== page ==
As opposed to opinions emphasizing the role of the reformer state and the political leadership, the most authentic analysis of the success of Chinese economic reforms was carried out by Nobel-prize winner economist Ronald Coase, who finished his book on the history of reforms just before he died.6 This work, despite the provocative title (How China Became Capitalist), is widely recognized and respected in the People’s Republic of China as well, and the Chinese translation won the 2013 China’s Best Books Award7. Coase’s book includes two extremely important statements that confront the majority of analyses of Chinese reforms. One of the statement is that the outcome of Chinese reforms was not mostly generated by state intervention, but just the opposite, as an effect of the state’s withdrawal from the management of economy, called deregulation. The fact that economic reforms were not adopted according to a programme devised on political level and then implemented top-down is also acknowledged by Chinese politics. Political decision-makers – especially in the 20 years before the turn of the century –, always emphasized that their reform process was characterized by “the method of crossing the river by feeling the stones”, continuous learning and experimenting. Coase and his co-authors argue that what actually happened in the 1980s and 1990s was that central political leadership always gave way to local initiatives that proved to be visibly successful and popular, and approved of their legalization and national-level introduction within a short period of time.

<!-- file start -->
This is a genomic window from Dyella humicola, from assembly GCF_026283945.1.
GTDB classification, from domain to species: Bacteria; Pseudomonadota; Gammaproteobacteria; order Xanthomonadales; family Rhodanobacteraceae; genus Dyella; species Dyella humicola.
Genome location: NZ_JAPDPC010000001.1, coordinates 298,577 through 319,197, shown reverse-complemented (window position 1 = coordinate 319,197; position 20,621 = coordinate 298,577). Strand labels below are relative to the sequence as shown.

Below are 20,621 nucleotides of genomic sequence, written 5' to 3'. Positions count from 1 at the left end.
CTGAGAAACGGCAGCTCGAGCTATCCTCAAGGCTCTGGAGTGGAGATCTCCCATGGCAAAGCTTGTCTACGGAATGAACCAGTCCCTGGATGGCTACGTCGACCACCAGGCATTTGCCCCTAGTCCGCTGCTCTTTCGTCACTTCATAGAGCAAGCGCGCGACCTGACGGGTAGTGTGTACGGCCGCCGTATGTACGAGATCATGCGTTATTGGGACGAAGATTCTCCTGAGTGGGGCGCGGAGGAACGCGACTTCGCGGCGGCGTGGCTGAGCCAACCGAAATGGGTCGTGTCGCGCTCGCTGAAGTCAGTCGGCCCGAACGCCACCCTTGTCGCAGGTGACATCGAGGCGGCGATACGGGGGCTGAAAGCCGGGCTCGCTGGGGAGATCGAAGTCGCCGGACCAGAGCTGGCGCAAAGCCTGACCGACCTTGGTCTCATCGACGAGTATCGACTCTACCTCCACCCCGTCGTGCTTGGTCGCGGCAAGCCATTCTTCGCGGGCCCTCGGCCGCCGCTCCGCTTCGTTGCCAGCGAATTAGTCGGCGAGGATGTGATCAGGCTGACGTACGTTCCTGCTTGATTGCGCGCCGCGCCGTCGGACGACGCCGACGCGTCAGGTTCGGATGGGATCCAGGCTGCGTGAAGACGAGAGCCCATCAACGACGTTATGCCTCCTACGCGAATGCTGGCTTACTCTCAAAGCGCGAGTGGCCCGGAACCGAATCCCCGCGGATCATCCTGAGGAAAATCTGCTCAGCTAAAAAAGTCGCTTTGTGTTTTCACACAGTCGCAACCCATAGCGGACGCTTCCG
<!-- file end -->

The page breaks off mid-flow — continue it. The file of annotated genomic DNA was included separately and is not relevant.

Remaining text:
In the 1980s, successful economic reforms were adopted in rural areas. In that period, 70 percent of China’s population lived in villages and towns. The land reform, first started as a spontaneous local initiative and then extended as a pilot, became so popular that it was introduced on national level within three years despite the opposition of conservative political circles. The transformation of land ownership, with a kind of snowball effect, drastically changed also the operation of the industry and services in the countryside. By the end of the 1980s, 30 percent of industrial output was produced by non-state provincial industry and it employed tens of millions of people. Formally, factories were owned by local governments, but their actual operations were dominated by the will of their executives and market orientation. It is not a coincidence that when central leadership started to incentivise export in line with the strategy of opening in foreign policy, it was not urban companies not owned by the state but township and village enterprises that were able to react. These companies were the first to undertake work for hire for Taiwanese and Hong Kong-based partners, thus they had achieved a considerable share also in export by the end of the 1980s.